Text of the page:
“Sure, we will mention it to her that we liked the toddler class,” Daisy said as she left with Connor.
Connor put his arm lightly on Daisy’s shoulder as they walked down the hallway.
“Day, that boy in the red, wiped his snotty nose all over my sweater. Does it come out?” He looked at her with a worried expression.
“Of course it comes out, silly. Let’s stop in the kitchen and get a paper towel with some water on it.”
They made a turn and entered the kitchen. Connor leaned against the kitchen sink and lightly rested his hands on her hips as she ran some water over a paper towel and cleaned the spot for him.
“See, it comes out.”
“Thanks. I didn’t know if that stuff came out or not. It looked like liquid cement to me.”
Daisy’s eyes sparkled at his comment. She tried not to laugh but she couldn’t help it. “Do you think you want to volunteer again for that class? We did tell those girls we would talk to Mrs. Langley. You might end up with more liquid cement on your clothes, you know.”
“Yea, I liked the little Godzillas. I will just wear different clothes is all.” He smiled, “Are you okay with the class?”
“Yea, let’s do it together.”
“How come you didn’t get any mess on your dress?”
“Well, my child fell asleep when I sang to him.”
“I guess I would fall asleep if you sang to me too,” Connor returned tenderly.
“I will keep that in mind just in case I need to help you sleep sometime.” Sudden shyness crept over Daisy’s face.
He kissed her lightly on the cheek whispering, “That’d be sweet,” in her ear. “Let’s go home.”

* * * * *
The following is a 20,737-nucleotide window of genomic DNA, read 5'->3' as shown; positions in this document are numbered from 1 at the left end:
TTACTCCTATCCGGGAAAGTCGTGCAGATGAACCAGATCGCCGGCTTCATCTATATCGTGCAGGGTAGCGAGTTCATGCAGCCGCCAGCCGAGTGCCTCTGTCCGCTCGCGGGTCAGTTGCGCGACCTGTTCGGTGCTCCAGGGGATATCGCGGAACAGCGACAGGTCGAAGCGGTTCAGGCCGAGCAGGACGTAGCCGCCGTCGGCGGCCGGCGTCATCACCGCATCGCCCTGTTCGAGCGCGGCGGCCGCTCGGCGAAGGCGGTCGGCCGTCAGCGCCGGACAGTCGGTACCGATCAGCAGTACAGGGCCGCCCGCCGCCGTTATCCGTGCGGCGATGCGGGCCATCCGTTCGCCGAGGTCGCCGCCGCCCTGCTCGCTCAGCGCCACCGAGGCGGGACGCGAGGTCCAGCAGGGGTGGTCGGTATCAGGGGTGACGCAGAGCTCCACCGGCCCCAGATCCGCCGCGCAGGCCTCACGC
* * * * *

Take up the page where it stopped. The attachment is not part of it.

Hand in hand, they walked out into the parking lot. When they reached the car Daisy suddenly realized something. “Do you know what?”
“Not one person noticed my feet but Grandma.”
“That’s right,” Connor said as he helped her in the car. “They probably couldn’t get past your eyes, Daisy girl. You are the prettiest girl around, you know,” he stated proudly as he shut her car door.
Buzz’in with the Babes
I heard a little bee buzz ’in one day
What ’cha buzz ’in ‘bout in such a cheerful way?
I’m buzz ’in ‘bout my Maker, who gave me this cool buzzer
I’m tell ’in Him thank ‘ya for mak ’in me like no other
Is that all little bee, that you’ve got to say?
Cause you sure are buzz ’in, in a most unstoppable way
Now that you mention it, I do have to say
I’m filled to the top with praises this day
Little bee, little bee, buzz ’in all around me
What praise is filling you, on this particular day?
My buzzer will buzz, cause that’s how I’m made
My Maker has made me, to praise Him, in just-such-a-way
You go on then and praise Him, cause that’s how you’re made
I know there are others, who buzz, in the same kind-a-way
Psalms 8:2 says it best on this Christmas Eve day:
From the lips of children, God has ordained praise,
their praise silences the enemy and forbids him (the enemy) to stay
We’ll all do so well, if we do not delay
and grab the hand of a child and praise HIM forever and a day
Buzz ‘in with the Babes